Whether we care for them or not, TV debates between party leaders in the approach to an election have become part of political engagement.
The criticism that they do not allow for detailed analysis of policy misses the point that character, persona and ability to deal with difficult questions form part of the judgment voters are asked to make about their choice of government, and critically, about the choice of prime minister.
For that reason, David Cameron’s insistence that he will not participate in such debates unless the Green Party is able to participate is, as Deputy Prime Minister Nick Clegg repeated yesterday, an “alibi” to scupper these debates altogether. And given the strength of support for the SNP and Ukip, it is an objection that lacks coherence. Mr Cameron also had no desire to take part in a TV debate with former First Minister Alex Salmond ahead of last year’s referendum. A theme is emerging here.
Mr Clegg, however, is also open to the charge of evasion. There has been a notable defection of voter support from the three main parties to other political groups, most notably in this context, the SNP. Much attention has been focused on Ukip and the Greens. But it is the SNP that could mount the biggest challenge to the present system and there is a reasonable expectation that it could be the deal-maker – or breaker – in the event of a gridlocked election result in May. Voters, not just in Scotland but across the UK, have a right to know what the terms and conditions of an SNP deal might be and to have these opened to scrutiny and debate.
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Nor can Ukip and the Greens be brushed aside as irrelevant to a greater Clash of the Titans. What is set to distinguish this election battle is the extent of voter disenchantment with conventional Westminster politics generally, the clear lack of trust in the big party system and a keen desire for a different form and content of political debate. This is a complex problem on any examination.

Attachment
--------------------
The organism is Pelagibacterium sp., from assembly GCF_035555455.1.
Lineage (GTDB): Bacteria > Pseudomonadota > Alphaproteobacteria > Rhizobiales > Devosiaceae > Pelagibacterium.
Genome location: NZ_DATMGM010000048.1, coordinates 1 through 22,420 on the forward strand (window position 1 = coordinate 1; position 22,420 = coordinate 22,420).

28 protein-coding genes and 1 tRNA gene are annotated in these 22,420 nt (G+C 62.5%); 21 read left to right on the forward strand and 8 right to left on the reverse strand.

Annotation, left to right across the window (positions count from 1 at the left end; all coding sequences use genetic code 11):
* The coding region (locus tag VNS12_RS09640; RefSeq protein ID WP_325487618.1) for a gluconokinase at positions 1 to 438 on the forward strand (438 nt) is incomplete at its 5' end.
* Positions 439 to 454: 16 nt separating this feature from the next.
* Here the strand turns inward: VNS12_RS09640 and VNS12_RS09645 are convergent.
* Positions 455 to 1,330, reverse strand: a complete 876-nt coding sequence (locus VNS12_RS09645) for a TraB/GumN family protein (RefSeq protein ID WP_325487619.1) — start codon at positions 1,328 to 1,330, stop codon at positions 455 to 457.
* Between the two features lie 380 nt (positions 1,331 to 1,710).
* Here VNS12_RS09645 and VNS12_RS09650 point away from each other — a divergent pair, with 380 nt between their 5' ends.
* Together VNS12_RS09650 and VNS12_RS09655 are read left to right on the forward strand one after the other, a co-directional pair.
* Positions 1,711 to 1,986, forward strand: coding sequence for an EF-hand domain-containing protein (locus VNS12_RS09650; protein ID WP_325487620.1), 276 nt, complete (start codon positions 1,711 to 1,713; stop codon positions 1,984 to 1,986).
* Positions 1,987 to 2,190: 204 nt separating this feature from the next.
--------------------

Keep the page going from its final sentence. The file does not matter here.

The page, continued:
Indeed, finding a solution that involves the different participants while reflecting their relative status has become the Rubik’s Cube of this election. To present this fracturing of public support fairly in televised debates will truly task the broadcasters. Insistence on the 2010-style three-party debate would be to ignore this changed political mood. Equally, to have five or six contenders on the platform at once would risk an unmanageable cacophony.
The leaders of the main parties need to recognise the changed terrain we are in and consider a format that allows parties with smaller existing representation to participate. And the broadcasters need to recognise that formats that worked in the past are not fit for today’s purpose.
This will require flexibility and no small amount of ingenuity. But they have a duty to explore different formulations until arriving at one that meets with least resistance.
No magic pill to halt diabetes surge
AS if the sharp increase in type 2 diabetes in Scotland is not worrying enough, now comes shocking evidence of its growing incidence among children. We used to think of this condition, linked to obesity, as being a disease of the old. That is no longer so. Fifteen years ago there were no recorded cases of children or adolescents developing type 2 diabetes. But today almost one in seven children are classed as obese or overweight. And for young people the prognosis is much poorer than for adults. Experts warn that developing type 2 diabetes at a young age increases the chance of complications, including kidney disease, heart disease and premature death. Under the age of 30, such a diagnosis is a major concern.
This worrying development reflects the increase of the condition across the population as a whole. There are now some 236,000 living with type 2 diabetes in Scotland, with rates rising.
In the vast majority of cases this is a lifestyle disease, a direct result not only of poor dietary habits but also of lack of exercise. Children are particularly vulnerable as they follow the example of their parents – and in many cases the adults to whom they look for care are clinically obese.
There is no magic pill that doctors can prescribe to save us from ourselves. We need to make better lifestyle choices and live differently if we are to make serious inroads into this condition. Education from an early age must play a critical part, and the lessons repeated and reinforced. Greater care in diet and a modest amount of exercise every day can make a big difference. Adopting better habits – and making them part of our daily routine – would be a major positive step forward. We cannot start soon enough.
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